Quantcast

Hydroponic Planter Makes It Easy to Grow Your Own Indoor Edible Garden

Food

"I could never grow anything," you insist. "Plants die when they see me."

But there's no need to envy your green-thumbed friend who has a copious supple of herbs all winter long. Here's an intriguing product that can make an edible garden in your kitchen.

The woman used her Smart Garden to grow something foolproof: mint. Photo credit: Plantui Smart Garden

The Plantui Smart Garden is a soil-free hydroponic planter with an intelligent lighting system and water pump that do all the complicated work for you. The 18 built-in LED lights are optimally balanced for growing herbs, greens and flowers indoors, and the irrigation system feeds moisture to the plant 0-8 times a day. The Smart Garden does all the figuring about how much light and water plants need at each stage of their development. All you do is pour in water, add the plant capsules, plug it in and watch your plants grow. They'll be ready to harvest and use in 30-60 days depending on what you planted.

Among the plant capsules Plantui offers are herbs like sage, basil, tarragon, thyme, mint, oregano, parsley and marjorum; greens like pak choy, shiso, tatsoi, mizuna and sorrel; and a variety of different-colored violas. Each comes with the specific nutrients that plant needs.

The Smart Garden—available in red, black and white—has a sleek, minimalist design that tips you off that this is a Scandinavian product: it comes from Finland and retails for around $250.

YOU MIGHT ALSO LIKE

How to Create Your Indoor Edible Garden

7 Tips to Prep for Gardening Season

10 Top Chefs Growing Their Own Food

EcoWatch Daily Newsletter

Pexels

The world's population will hit 10 billion in just 30 years and all of those people need to eat. To feed that many humans with the resources Earth has, we will have to cut down the amount of beef we eat, according to a new report by the World Resources Institute.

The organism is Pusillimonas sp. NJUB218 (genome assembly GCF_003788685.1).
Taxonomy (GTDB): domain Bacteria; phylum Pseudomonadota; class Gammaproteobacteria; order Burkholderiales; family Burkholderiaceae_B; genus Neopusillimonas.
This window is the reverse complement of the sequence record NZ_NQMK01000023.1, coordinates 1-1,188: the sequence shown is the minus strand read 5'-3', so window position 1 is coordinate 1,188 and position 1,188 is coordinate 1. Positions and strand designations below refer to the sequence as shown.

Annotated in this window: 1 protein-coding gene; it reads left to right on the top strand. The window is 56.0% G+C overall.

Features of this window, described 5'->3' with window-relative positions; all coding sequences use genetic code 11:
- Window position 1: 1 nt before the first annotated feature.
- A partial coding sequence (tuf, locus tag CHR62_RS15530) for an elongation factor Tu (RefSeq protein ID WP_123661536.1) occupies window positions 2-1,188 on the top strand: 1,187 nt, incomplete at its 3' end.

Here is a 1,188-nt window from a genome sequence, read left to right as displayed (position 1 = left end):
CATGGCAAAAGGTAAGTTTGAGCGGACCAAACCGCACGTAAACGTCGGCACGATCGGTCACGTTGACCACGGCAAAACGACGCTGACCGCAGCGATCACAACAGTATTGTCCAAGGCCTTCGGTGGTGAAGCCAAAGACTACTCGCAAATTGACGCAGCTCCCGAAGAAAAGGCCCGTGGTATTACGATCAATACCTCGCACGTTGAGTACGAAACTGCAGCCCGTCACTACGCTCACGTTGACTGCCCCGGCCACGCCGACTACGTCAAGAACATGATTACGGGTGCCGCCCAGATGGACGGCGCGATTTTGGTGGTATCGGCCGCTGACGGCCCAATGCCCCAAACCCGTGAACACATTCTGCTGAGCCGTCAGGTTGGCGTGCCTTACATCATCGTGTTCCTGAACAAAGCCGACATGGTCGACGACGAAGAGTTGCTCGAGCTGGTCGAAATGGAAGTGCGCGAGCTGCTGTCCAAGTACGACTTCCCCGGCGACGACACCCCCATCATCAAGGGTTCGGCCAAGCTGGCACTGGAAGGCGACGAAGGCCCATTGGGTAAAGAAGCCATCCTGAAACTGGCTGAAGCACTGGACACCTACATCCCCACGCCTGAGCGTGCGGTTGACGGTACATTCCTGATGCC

Read More Show Less

Beachgoers enjoying a pleasant evening on Georgia's St. Simons Island rushed into the water, despite warnings of sharks, to rescue dozens of short-finned pilot whales that washed ashore on Tuesday evening, according to the New York Times.

Read More Show Less
Sponsored
Golde Wallingford submitted this photo of "Pure Joy" to EcoWatch's first photo contest. Golde Wallingford

EcoWatch is pleased to announce our third photo contest!

Read More Show Less

Six Extinction Rebellion protesters were arrested as they blocked off corporations in the UK. The group had increased their actions to week-long nationwide protests.

Read More Show Less
Sari Goodfriend

By Courtney Lindwall

Across the world, tens of thousands of young people are taking to the streets to protest climate inaction. And at the historic Apollo Theater in Harlem last month, more than a dozen of them took to the stage.

Read More Show Less
Sponsored
Pumpjacks on Lost Hills Oil Field in California. Arne Hückelheim, Wikimedia Commons

By Julia Conley

A national conservation group revealed Wednesday that President Donald Trump's drilling leases on public lands could lead to the release of more carbon emissions than the European Union contributes in an entire year.

Read More Show Less
Pixabay

By Marlene Cimons

For nearly a century, scientists thought that malaria could only spread in places where it is really hot. That's because malaria is spread by a tiny parasite that infects mosquitoes, which then infect humans — and this parasite loves warm weather. In warmer climates, the parasite grows quickly inside the mosquito's body. But in cooler climates, the parasite develops so slowly that the mosquito will die before the it is fully grown.

Read More Show Less
The summit of Mauna Kea in Hawaii, which is considered sacred by some Native Hawaiians. Charmian Vistaunet / Design Pics / Getty Images

A decade-long fight over the proposed construction of a giant telescope on a mountain considered sacred by some Native Hawaiians came to a head Wednesday when 33 elders were arrested for blocking the road to the summit, HuffPost Reported.

Read More Show Less